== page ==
Even Politicians Need Sleep

I asked a group of legislators at another public meeting if they were getting enough sleep and how it affected their ability to be an effective legislator.

The Thrive Global Community welcomes voices from many spheres on our open platform. We publish pieces as written by outside contributors with a wide range of opinions, which don’t necessarily reflect our own. Community stories are not commissioned by our editorial team and must meet our guidelines prior to being published.

At a public meeting, a state legislator appeared almost drunk. His speech was slightly slurred and you could tell he was just giving automatic responses. He hadn’t been drinking but was exhausted from a lack of sleep. Utah has a part time legislature with a 45 day legislative session. During that time, the legislature is extremely busy with committee meetings, general sessions, and reading through bills.

Curious as to how big of an issue this was, I asked a group of legislators at another public meeting if they were getting enough sleep and how it affected their ability to be an effective legislator. Every one that answered said that they weren’t. One state senator explained how his extra duties keep him there from 7 am to 9 pm, and he lives about 45 minutes away. Several, including him, said that thinking and worrying about the issues they are voting on make it even harder to sleep. This state senator admitted though that as the session progresses he votes no more as he gets more ornery.

A state representative talked about the pressure real and it does take a toll on your health. Another state senator admitted he only got 3-4 hours a night during the session but thought he was just fine and then proceeded to say something that offended a colleague.

I was able to ask Congressman John Curtis the same question. He said that there is definitely a lack of sleep within Congress, and that traveling across multiple time zones is an issue.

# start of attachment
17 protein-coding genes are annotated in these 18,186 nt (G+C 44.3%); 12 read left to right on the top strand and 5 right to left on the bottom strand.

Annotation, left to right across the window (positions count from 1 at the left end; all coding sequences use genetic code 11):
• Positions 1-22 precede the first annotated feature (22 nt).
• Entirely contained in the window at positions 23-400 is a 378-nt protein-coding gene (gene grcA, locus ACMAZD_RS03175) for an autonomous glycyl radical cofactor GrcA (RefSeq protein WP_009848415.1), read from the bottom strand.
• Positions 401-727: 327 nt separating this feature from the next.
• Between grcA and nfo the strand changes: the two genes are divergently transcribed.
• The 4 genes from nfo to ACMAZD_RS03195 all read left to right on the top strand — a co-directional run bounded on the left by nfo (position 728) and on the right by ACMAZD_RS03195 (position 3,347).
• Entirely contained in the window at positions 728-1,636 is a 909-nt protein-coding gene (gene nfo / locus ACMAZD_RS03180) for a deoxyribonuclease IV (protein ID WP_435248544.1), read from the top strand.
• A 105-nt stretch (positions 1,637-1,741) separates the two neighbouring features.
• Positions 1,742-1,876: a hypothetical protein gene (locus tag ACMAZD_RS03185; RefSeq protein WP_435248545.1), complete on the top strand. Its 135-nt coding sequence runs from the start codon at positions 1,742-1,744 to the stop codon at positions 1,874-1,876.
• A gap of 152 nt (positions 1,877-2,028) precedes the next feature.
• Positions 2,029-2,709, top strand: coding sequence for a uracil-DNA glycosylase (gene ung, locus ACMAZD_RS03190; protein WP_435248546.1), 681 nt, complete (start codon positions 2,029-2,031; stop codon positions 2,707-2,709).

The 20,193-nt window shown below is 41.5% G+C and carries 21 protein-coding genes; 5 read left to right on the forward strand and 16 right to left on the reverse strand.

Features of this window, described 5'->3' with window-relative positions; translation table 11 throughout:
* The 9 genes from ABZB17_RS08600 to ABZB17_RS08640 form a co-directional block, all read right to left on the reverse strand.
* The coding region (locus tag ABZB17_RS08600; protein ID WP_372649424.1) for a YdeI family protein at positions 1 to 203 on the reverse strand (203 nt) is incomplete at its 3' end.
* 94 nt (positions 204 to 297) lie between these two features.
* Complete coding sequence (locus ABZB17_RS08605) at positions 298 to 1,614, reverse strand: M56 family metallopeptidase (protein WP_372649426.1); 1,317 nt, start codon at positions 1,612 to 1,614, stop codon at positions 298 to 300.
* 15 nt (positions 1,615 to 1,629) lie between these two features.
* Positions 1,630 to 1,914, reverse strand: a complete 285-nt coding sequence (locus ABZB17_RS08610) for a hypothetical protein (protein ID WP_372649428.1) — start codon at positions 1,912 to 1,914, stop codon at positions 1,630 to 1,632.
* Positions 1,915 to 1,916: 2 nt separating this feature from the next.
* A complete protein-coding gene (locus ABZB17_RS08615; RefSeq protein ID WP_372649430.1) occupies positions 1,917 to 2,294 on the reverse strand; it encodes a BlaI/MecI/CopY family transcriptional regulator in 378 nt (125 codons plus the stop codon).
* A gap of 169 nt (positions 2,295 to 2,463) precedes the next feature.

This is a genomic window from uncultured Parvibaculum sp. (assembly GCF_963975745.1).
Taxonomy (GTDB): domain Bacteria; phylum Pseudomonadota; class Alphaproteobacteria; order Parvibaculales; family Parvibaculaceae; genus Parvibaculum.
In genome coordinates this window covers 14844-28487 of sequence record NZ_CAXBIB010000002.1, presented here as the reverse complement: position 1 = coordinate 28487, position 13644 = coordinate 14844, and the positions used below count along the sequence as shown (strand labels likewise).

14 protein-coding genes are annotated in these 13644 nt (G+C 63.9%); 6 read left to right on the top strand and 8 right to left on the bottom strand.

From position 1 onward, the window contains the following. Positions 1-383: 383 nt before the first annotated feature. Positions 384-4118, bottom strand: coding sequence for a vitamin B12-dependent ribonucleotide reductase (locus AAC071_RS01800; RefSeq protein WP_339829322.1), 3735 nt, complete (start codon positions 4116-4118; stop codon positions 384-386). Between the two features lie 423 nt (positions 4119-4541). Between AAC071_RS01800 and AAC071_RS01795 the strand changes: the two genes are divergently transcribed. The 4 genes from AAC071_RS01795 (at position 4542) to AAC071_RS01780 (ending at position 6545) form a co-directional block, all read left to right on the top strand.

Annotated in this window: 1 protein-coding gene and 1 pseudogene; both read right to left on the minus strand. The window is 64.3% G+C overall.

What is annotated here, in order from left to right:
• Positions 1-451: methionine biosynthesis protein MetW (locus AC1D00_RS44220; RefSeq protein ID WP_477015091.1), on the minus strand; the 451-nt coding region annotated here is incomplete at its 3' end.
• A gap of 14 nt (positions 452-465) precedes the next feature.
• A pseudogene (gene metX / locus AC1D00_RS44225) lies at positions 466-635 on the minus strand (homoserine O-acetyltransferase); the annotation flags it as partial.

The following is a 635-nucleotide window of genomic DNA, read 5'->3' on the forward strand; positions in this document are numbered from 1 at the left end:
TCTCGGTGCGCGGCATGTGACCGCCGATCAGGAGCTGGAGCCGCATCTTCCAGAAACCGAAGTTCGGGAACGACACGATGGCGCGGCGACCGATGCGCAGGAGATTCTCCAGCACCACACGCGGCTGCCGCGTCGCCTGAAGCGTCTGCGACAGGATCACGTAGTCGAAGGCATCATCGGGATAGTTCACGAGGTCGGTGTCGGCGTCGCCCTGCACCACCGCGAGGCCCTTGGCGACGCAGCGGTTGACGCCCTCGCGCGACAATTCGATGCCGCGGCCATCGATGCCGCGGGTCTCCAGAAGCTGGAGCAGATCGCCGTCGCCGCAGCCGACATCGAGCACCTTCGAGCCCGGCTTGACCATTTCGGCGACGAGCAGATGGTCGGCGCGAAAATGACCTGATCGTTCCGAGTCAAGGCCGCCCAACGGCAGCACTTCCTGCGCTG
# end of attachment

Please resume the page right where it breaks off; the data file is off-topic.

Congressman Ben McAdams, who is new to Washington DC, was excited to announce that he has his own little studio apartment with an inflatable mattress that his family can visit. He said that many members of Congress share apartments with roommates and he has heard around 100 sleep on cots in their offices because housing is so expensive.

According to the National Institutes of Health, “Sleep deprivation can noticeably affect people’s performance, including their ability to think clearly, react quickly, and form memories. Sleep deprivation also affects mood, leading to irritability; problems with relationships” and “Sleep deprivation can also increase anxiety.”

Now just think about that for a little bit. How much does this affect how our elected officials vote on bills? How much does this affect fighting between individuals and parties?

Perhaps we should be encouraging our elected officials to get adequate sleep instead of condemning them for not doing enough. What a difference that could make.

    Share your comments below. Please read our commenting guidelines before posting. If you have a concern about a comment, report it here.

    You might also like...

    Unplug & Recharge//

    8 Things You Probably Don’t Know About Starting School Later

    by Terra Ziporyn, PhD


    by Nancy H. Rothstein, MBA

    The Importance of “Safe Spaces”: Interview Narrative

    by Mickayla Stogsdill
    We use cookies on our site to give you the best experience possible. By continuing to browse the site, you agree to this use. For more information on how we use cookies, see our Privacy Policy.